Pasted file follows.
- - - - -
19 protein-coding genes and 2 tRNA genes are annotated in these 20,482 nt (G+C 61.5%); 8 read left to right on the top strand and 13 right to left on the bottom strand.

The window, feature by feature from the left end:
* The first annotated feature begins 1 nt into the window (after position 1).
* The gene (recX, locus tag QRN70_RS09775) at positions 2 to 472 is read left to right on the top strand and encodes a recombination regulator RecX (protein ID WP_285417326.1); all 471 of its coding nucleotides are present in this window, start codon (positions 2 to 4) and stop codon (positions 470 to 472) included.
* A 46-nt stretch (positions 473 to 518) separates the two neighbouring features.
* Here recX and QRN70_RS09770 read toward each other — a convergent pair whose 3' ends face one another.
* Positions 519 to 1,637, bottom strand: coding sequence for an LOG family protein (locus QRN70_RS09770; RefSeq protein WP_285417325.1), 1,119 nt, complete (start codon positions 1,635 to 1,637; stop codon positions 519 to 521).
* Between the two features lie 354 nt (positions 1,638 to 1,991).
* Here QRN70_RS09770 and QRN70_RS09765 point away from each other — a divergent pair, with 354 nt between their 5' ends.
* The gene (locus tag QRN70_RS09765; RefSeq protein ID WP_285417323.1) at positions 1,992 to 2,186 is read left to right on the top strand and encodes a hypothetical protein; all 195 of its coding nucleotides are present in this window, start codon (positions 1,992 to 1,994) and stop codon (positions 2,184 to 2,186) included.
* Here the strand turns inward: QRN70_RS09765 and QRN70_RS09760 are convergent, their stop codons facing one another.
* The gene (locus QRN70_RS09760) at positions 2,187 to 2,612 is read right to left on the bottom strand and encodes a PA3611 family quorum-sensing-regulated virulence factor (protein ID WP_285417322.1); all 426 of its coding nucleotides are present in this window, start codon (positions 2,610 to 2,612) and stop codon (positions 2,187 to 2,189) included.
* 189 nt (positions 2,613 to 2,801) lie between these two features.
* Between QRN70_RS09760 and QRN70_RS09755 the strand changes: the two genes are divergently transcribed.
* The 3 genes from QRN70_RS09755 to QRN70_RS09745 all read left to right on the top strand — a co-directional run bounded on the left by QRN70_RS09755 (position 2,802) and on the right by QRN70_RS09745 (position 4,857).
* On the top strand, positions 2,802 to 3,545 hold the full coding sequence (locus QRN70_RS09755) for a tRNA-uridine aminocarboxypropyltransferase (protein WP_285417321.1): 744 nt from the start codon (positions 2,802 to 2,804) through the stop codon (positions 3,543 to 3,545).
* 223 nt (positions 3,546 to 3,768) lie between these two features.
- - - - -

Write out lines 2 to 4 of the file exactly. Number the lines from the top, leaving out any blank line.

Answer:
The window, feature by feature from the left end:
* The first annotated feature begins 1 nt into the window (after position 1).
* The gene (recX, locus tag QRN70_RS09775) at positions 2 to 472 is read left to right on the top strand and encodes a recombination regulator RecX (protein ID WP_285417326.1); all 471 of its coding nucleotides are present in this window, start codon (positions 2 to 4) and stop codon (positions 470 to 472) included.